But what is the effect of it upon Baal's prophets and votaries? It excites their vexation and impatience to the highest degree. Baal must hear now-he must come forth, whether he will or no. Their cry to Baal is now intense; they draw out their knives and lancets, and lacerate their bodies, according to heathen custom, until they stream with blood; as if they had still retained some remnant of the ancient maxim, that "without shedding of blood there is no remission." With their sinful

blood they think to induce Baal to hear and answer them; and then they begin to prophesy—that is, to make all kinds of enthusiastic motions, and to rave and mutter forth horrible incantations. But there was no voice, nor any that answered, nor any that regarded—all was in vain. And even with the living God himself, my brethren, such excitements of spirit, and forced ecstasies and devotions, are not the way to gain an answer to our prayers. However much you may excite yourselves, Jehovah has no pleasure in such sacrifices. Mere solemnity of countenance, bowing down our bodies, praying ourselves hoarse, spending whole hours in mere will-worship, are not the things to propitiate God; and as long as you think them to be so, you receive no answer from him.

II. This unavailing cry of the idolaters was continued from the morning until the time of the evening sacrifice. Then Elijah stood forth in simplicity and uprightness, without pomp and show, with a tranquil countenance and a firm deportment; so that every one might well presume that he was a prophet of the true God. "And Elijah said unto all the people, Come near unto me. And all the people came near unto him." On the top of Carmel lay the ruins of an altar, here called the altar of Jehovah. It had probably been built there in better times, and had been thrown down by the idolaters. This altar Elijah now repaired; as if he meant to say, "May God restore thee, O Israel! may God restore thee, thou mournfully dilapidated sanctuary of the Lord!" For what Elijah now did had a significant meaning. He took twelve stones, according to the number of the twelve tribes of Israel, in order to rebuild with them the altar in the name of the Lord. This was figuratively to say, "God will perform his promise to Jacob, and will keep his covenant with him whom he surnamed by the name of Israel." About the altar Elijah cast a trench-and then prepared the wood, dressed the bullock, and laid it upon it. And might not he who afterwards spoke of Christ's decease, which he should accomplish at Jerusalem, now have sighed, "Oh that thou wouldest soon prepare thy sacrifice, thou Priest of God, that offering which perfects for ever them that are sanctified!" He commanded that water should be poured on the wood, and on the sacrifice, in order that the miracle might be the more unquestionable, and no one be able to object, as if fire had been secretly applied. "Fill four barrels with water," said he, "and pour it on the burnt sacrifice, and on the wood. And he said, Do it the second time. And they did it the second time. And he said, Do it the third time. And they did it the third time. And the water ran round about the altar; and he filled the trench also with water."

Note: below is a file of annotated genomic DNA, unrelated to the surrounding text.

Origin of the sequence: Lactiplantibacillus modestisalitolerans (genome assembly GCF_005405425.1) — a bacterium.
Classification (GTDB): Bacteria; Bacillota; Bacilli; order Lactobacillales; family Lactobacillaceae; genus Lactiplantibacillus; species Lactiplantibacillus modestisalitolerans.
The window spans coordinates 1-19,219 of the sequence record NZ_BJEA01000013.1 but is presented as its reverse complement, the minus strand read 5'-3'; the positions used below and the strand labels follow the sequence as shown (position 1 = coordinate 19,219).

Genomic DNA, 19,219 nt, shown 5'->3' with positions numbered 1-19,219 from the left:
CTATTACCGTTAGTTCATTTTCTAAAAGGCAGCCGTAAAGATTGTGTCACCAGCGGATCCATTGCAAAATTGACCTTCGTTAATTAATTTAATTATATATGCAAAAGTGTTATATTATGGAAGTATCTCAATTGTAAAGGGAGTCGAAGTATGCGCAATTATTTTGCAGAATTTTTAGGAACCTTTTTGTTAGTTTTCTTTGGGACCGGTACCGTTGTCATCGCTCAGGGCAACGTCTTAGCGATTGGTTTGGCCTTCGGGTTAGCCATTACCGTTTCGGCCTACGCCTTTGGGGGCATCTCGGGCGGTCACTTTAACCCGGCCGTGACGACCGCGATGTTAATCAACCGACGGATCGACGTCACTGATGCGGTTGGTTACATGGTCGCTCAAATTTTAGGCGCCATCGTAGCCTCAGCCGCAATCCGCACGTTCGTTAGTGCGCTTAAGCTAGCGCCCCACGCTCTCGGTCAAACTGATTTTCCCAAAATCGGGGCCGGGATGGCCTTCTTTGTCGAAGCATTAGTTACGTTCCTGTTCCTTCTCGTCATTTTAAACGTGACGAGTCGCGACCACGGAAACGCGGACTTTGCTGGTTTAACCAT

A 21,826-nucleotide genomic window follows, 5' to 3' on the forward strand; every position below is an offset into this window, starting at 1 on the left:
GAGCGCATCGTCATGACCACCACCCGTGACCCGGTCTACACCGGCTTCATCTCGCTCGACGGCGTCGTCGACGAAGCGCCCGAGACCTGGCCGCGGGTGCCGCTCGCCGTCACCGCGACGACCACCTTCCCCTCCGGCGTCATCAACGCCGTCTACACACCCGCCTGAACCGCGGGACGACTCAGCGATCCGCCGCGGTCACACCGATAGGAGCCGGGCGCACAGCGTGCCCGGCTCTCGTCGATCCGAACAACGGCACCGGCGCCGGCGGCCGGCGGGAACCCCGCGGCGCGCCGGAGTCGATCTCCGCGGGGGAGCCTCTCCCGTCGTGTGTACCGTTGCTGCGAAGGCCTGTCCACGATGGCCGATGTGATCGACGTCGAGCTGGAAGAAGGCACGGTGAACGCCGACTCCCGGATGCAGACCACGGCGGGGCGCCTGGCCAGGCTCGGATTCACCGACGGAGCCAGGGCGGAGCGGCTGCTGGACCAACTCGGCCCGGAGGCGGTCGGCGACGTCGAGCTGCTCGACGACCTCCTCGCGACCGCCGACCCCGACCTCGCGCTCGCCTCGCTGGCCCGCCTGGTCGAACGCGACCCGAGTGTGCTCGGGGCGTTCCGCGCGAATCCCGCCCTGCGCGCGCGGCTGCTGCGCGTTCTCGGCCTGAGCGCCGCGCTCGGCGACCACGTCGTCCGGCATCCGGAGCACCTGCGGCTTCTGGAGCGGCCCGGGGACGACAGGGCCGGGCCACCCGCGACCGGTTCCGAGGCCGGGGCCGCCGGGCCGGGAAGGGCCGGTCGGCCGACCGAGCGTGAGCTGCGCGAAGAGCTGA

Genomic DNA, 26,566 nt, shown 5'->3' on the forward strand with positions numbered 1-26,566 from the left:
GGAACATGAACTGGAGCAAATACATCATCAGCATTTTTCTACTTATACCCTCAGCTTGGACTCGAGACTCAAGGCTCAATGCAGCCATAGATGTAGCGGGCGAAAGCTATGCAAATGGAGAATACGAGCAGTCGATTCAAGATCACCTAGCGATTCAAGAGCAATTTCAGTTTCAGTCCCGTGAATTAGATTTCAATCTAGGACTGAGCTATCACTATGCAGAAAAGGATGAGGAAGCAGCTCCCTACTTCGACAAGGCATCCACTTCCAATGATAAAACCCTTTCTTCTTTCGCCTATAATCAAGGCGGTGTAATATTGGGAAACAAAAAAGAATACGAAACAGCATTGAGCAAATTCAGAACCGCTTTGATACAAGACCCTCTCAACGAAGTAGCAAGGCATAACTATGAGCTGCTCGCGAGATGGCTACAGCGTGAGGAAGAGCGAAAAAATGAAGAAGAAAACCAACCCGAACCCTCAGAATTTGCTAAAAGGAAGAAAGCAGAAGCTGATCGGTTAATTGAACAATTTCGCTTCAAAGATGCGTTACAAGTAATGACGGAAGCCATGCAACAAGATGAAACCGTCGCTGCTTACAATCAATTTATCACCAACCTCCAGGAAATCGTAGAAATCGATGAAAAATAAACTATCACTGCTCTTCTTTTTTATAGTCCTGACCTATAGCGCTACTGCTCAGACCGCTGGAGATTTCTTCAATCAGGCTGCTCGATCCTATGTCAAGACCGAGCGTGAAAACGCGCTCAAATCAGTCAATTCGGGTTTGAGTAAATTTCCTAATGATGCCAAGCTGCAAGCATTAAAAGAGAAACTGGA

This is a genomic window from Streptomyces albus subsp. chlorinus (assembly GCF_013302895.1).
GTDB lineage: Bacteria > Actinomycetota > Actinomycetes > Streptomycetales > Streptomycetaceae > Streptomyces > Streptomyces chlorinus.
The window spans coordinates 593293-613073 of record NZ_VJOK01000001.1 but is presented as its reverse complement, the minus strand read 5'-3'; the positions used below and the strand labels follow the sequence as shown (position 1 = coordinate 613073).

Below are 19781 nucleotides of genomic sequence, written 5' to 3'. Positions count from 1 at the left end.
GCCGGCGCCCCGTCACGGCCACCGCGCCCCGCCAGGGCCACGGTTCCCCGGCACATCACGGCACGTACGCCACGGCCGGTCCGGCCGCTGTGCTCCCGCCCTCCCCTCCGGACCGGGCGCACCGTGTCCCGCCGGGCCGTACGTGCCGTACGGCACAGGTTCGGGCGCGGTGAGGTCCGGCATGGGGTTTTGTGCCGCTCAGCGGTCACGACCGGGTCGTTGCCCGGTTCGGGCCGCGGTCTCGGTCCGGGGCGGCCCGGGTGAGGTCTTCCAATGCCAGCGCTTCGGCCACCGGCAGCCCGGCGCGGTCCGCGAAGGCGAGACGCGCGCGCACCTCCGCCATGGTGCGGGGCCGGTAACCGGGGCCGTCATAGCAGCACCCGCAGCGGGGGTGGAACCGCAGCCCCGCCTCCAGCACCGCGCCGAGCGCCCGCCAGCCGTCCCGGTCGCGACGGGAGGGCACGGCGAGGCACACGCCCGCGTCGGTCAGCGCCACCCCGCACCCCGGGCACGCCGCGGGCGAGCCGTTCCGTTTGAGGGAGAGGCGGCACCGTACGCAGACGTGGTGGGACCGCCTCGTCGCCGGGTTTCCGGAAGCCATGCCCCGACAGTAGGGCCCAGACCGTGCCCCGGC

The preparations are now completed. A secret awe thrills through the assembled multitude: deep silence prevails. “And it came to pass at the time of the offering of the evening sacrifice," (which is with us about three o'clock in the afternoon, a solemn and important hour, the ninth hour, as it is called in the evangelists,) "That Elijah the prophet came near, (to the altar,) and said, Lord God of Abraham, Isaac, and of Israel, let it be known this day that thou art God in Israel, and that I am thy servant, and that I have done all these things at thy word. Hear me, O Lord, hear me, that this people may know that thou art the Lord God, and that thou hast

turned their heart back again!" Elijah calls God by his name, Jehovah God, which he had given himself in the beginning, to denote his condescending and compassionate_love to fallen man; he calls him, "the God of Abraham, Isaac, and of Israel," that he might excite in the hearts of this backslidden people a humbling remembrance of all the good which Jehovah had shown to them and to their fathers from ancient times, by his own free grace. Elijah prays, "Let it be known this day that thou art God in Israel, and that I am thy servant, and that I have done all these things at thy word." The honour of God is his supreme desire. He would also have his own mission confirmed in the eyes of the people, and he added, "Hear me, O Lord, hear me;" expressive of the fervency and earnestness of his spirit, "that this people may know that thou art the Lord God, and that thou hast turned their heart back again." The glory of God, and the salvation of the people these two things formed the entire object of all that the prophet did and said. And what shall we admire the most in this prayer-the prophet's zeal for God's glory, or the ardour of his love for the degraded house of Israel-his boldness in asking such great things, or his firm confidence in not doubting that God would testify to his own cause? No: we wonder most at the unspeakable grace of God, which teaches a handful of dust and ashes, as man is, thus to believe, love, and pray. To him be the glory!

And now, what ensues? Mysterious moment! The whole revelation of God is at stake. If no answer follows, the whole fabric falls in, and the ground of our hope is gone. Then all that Elijah has testified- -all that the prophets have spoken before him, and which Elijah has confirmed, will be accounted a delusion; and the God of Abraham, of Isaac, and of Israel, will be no longer regarded! The prayer is uttered. The silence of death reigns in the assembly-every heart beats high-in every face is the extreme of expectation; when, lo! the answer comes; the Amen is given; the fire of heaven descends in the sight of every one, directly upon the altar, consumes the burntoffering, the wood, the stones, and the earth, and licks up the water in the trench. "And when all the people saw it, they fell on their faces: and they said, Jehovah, he is the God; Jehovah, he is the God." Elijah's faith is crowned, the foolish priests are put to shame; and all the gods, which are not the God of the Bible, are confounded and annihilated.

Ah, what has not the merciful God, the God of Abraham, of Isaac, and of Israel performed, to bring us to the knowledge